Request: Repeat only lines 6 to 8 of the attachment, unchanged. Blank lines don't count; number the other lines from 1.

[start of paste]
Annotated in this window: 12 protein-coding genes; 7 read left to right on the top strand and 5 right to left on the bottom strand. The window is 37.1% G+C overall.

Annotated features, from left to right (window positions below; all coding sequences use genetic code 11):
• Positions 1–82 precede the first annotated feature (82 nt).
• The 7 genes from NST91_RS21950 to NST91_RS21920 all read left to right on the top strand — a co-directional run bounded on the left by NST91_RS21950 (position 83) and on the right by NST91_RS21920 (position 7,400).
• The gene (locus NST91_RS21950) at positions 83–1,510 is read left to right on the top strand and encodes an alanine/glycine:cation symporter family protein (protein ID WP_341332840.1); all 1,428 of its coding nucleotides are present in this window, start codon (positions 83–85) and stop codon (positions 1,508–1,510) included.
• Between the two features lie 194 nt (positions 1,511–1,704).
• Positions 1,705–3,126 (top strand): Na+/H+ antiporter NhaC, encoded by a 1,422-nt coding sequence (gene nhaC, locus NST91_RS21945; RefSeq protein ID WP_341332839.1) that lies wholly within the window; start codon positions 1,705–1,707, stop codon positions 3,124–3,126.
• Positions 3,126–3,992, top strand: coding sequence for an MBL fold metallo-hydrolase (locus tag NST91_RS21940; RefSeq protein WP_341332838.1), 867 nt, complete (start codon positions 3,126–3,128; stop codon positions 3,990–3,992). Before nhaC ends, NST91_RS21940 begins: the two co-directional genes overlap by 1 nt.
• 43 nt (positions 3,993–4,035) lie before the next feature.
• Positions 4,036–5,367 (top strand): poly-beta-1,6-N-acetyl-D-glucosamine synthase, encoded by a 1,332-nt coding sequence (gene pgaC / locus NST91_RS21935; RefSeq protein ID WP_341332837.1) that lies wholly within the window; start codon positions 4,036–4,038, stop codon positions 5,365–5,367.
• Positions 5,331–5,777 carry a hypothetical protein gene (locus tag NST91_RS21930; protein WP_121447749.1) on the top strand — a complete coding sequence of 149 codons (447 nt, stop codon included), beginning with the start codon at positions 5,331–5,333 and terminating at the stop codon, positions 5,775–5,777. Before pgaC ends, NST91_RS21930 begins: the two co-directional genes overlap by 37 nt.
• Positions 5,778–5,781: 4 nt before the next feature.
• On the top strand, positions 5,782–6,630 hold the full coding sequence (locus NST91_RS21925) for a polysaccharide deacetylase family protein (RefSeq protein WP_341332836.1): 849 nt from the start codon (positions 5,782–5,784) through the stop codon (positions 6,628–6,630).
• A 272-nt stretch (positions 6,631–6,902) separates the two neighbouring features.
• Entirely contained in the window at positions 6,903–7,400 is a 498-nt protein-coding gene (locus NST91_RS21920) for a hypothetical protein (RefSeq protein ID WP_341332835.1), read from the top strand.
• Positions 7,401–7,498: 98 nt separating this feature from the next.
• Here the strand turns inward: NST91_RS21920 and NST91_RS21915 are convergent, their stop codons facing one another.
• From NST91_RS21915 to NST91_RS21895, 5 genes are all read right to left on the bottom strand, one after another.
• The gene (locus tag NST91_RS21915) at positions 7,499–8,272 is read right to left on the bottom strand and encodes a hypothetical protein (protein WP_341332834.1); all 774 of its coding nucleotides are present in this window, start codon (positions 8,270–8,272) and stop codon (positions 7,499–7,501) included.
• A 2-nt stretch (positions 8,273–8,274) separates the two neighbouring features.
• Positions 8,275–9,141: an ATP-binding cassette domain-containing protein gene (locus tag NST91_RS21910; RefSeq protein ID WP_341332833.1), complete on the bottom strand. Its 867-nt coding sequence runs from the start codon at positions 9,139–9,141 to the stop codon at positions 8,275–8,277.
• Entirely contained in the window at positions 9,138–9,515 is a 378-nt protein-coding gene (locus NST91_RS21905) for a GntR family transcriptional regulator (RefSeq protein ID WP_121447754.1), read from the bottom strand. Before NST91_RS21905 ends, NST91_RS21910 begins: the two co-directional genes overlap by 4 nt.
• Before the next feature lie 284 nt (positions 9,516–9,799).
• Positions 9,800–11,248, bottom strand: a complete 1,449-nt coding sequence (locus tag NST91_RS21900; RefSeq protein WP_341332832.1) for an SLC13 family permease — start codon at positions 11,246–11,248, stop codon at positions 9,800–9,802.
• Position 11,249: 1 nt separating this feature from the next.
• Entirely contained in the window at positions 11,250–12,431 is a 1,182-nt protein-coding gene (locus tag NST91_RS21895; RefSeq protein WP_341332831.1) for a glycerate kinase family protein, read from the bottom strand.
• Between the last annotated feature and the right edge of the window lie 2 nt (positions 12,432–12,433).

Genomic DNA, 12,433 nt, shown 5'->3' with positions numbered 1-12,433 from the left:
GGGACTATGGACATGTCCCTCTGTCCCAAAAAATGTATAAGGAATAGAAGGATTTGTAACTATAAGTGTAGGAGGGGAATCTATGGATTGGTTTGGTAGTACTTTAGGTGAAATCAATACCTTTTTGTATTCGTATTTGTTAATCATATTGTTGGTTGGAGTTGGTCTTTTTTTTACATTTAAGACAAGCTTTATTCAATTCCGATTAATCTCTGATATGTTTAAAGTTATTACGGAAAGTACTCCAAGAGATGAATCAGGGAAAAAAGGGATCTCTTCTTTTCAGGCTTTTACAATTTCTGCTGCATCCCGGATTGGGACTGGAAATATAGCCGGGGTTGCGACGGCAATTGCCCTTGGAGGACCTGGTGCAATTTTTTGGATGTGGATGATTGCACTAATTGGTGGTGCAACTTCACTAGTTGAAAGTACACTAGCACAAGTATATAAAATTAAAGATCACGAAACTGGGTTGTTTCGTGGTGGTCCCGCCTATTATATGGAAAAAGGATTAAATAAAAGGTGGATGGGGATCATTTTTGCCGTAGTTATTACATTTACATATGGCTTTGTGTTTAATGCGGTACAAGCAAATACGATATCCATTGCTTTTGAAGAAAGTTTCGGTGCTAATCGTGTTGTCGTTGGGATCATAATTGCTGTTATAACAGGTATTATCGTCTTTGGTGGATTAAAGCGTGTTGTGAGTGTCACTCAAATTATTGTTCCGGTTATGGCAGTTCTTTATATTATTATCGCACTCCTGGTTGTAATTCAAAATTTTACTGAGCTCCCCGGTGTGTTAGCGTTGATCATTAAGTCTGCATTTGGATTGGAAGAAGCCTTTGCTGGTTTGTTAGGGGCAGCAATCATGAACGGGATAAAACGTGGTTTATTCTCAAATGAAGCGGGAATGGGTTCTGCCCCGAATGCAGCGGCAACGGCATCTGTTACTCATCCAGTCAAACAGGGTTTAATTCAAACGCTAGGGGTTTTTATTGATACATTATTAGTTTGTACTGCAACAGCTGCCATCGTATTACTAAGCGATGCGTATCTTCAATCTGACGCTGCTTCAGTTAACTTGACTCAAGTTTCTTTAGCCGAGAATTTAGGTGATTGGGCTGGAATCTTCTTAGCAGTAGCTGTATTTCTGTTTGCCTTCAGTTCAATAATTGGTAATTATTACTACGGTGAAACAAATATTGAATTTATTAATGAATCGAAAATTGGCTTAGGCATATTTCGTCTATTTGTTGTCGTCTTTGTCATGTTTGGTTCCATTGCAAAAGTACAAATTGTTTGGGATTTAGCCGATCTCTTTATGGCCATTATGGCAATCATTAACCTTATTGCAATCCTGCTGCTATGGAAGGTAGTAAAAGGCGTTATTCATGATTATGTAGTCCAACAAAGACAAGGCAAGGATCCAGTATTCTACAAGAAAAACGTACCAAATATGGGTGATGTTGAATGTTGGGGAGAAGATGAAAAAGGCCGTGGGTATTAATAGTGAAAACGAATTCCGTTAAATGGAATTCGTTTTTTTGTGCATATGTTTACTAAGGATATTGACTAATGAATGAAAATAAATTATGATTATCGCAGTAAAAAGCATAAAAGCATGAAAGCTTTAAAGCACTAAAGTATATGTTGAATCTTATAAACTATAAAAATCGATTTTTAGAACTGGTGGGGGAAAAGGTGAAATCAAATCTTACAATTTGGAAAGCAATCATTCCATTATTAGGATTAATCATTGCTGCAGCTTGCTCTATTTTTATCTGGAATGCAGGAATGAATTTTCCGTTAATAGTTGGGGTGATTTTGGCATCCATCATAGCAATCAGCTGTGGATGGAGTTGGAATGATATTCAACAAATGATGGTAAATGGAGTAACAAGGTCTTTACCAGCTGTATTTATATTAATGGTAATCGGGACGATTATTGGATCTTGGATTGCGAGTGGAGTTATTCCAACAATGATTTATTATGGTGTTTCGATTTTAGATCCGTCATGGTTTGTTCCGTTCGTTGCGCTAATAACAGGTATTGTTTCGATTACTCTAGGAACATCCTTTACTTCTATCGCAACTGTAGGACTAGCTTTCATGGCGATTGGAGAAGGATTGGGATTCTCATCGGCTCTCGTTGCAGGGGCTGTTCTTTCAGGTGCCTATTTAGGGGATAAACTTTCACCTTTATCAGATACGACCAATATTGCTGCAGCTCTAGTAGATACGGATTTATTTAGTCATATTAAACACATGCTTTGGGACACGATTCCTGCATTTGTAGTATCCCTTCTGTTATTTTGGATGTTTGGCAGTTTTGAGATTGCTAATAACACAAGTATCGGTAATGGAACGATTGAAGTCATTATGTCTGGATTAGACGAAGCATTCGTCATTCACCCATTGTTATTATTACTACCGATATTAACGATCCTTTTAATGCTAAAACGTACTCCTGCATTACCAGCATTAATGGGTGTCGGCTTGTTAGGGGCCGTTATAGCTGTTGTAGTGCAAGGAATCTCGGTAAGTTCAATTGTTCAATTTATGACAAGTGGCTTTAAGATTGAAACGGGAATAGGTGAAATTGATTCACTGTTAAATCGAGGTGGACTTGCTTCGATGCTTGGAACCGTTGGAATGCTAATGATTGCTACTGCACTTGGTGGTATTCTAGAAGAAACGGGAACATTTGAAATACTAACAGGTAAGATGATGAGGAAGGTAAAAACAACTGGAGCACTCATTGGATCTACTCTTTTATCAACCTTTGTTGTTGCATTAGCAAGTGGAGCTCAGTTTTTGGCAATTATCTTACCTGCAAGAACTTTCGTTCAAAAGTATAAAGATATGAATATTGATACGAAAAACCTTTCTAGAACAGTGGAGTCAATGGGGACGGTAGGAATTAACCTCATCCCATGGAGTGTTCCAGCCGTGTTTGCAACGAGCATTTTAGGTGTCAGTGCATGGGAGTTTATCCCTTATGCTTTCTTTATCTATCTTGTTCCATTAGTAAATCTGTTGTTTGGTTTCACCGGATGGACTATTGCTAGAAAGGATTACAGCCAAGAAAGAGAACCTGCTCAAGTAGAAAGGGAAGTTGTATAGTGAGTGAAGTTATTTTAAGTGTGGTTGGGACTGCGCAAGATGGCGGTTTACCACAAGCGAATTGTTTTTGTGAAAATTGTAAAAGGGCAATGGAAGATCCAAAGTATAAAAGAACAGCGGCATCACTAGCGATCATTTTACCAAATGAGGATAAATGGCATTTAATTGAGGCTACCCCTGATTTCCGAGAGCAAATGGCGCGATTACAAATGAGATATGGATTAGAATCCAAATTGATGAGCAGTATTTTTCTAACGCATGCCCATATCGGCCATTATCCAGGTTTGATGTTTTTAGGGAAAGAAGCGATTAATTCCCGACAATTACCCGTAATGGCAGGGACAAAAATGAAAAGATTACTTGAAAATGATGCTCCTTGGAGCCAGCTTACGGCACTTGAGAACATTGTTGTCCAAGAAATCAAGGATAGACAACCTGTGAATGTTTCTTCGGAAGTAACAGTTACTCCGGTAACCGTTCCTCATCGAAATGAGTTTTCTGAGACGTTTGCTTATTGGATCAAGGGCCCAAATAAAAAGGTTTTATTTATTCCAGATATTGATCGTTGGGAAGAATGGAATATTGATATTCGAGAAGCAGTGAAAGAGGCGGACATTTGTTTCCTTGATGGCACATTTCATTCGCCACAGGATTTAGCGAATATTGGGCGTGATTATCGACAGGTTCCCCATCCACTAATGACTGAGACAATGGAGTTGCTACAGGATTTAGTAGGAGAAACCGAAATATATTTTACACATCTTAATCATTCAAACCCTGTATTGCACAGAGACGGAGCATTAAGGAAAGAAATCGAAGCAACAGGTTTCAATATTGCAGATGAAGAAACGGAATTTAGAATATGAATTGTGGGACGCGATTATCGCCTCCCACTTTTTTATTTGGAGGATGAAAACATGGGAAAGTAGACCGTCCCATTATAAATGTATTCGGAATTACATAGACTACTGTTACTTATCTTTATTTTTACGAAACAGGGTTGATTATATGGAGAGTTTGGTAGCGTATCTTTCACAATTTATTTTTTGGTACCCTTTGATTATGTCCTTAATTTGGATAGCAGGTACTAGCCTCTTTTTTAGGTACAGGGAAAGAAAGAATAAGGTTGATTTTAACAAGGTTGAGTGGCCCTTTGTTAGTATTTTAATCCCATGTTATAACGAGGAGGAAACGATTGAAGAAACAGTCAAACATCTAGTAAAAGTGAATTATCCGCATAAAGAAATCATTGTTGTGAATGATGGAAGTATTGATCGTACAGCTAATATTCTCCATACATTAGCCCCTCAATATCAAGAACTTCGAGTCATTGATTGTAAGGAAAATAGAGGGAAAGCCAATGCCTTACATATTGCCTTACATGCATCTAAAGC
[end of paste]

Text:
• Between the two features lie 194 nt (positions 1,511–1,704).
• Positions 1,705–3,126 (top strand): Na+/H+ antiporter NhaC, encoded by a 1,422-nt coding sequence (gene nhaC, locus NST91_RS21945; RefSeq protein ID WP_341332839.1) that lies wholly within the window; start codon positions 1,705–1,707, stop codon positions 3,124–3,126.
• Positions 3,126–3,992, top strand: coding sequence for an MBL fold metallo-hydrolase (locus tag NST91_RS21940; RefSeq protein WP_341332838.1), 867 nt, complete (start codon positions 3,126–3,128; stop codon positions 3,990–3,992). Before nhaC ends, NST91_RS21940 begins: the two co-directional genes overlap by 1 nt.